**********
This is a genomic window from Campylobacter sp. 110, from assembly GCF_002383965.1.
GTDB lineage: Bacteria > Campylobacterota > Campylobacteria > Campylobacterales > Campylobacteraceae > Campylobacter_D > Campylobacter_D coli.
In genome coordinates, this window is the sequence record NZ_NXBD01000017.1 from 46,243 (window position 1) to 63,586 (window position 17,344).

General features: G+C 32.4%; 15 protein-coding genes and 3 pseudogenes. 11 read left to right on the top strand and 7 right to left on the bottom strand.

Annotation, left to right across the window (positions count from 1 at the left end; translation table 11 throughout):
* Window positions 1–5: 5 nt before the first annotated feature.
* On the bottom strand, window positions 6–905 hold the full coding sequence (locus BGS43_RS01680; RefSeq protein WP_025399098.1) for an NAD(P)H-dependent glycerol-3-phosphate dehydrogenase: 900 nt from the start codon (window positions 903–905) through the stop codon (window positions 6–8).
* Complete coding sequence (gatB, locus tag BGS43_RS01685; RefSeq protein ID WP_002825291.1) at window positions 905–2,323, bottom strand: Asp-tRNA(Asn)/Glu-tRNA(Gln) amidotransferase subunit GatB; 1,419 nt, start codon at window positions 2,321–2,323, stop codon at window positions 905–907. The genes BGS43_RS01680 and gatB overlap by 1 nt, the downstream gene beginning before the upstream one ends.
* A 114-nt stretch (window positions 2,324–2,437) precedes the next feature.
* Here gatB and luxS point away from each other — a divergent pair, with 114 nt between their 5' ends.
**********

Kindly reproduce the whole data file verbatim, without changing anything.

This is a genomic window from Campylobacter sp. 110, from assembly GCF_002383965.1.
GTDB lineage: Bacteria > Campylobacterota > Campylobacteria > Campylobacterales > Campylobacteraceae > Campylobacter_D > Campylobacter_D coli.
In genome coordinates, this window is the sequence record NZ_NXBD01000017.1 from 46,243 (window position 1) to 63,586 (window position 17,344).

General features: G+C 32.4%; 15 protein-coding genes and 3 pseudogenes. 11 read left to right on the top strand and 7 right to left on the bottom strand.

Annotation, left to right across the window (positions count from 1 at the left end; translation table 11 throughout):
* Window positions 1–5: 5 nt before the first annotated feature.
* On the bottom strand, window positions 6–905 hold the full coding sequence (locus BGS43_RS01680; RefSeq protein WP_025399098.1) for an NAD(P)H-dependent glycerol-3-phosphate dehydrogenase: 900 nt from the start codon (window positions 903–905) through the stop codon (window positions 6–8).
* Complete coding sequence (gatB, locus tag BGS43_RS01685; RefSeq protein ID WP_002825291.1) at window positions 905–2,323, bottom strand: Asp-tRNA(Asn)/Glu-tRNA(Gln) amidotransferase subunit GatB; 1,419 nt, start codon at window positions 2,321–2,323, stop codon at window positions 905–907. The genes BGS43_RS01680 and gatB overlap by 1 nt, the downstream gene beginning before the upstream one ends.
* A 114-nt stretch (window positions 2,324–2,437) precedes the next feature.
* Here gatB and luxS point away from each other — a divergent pair, with 114 nt between their 5' ends.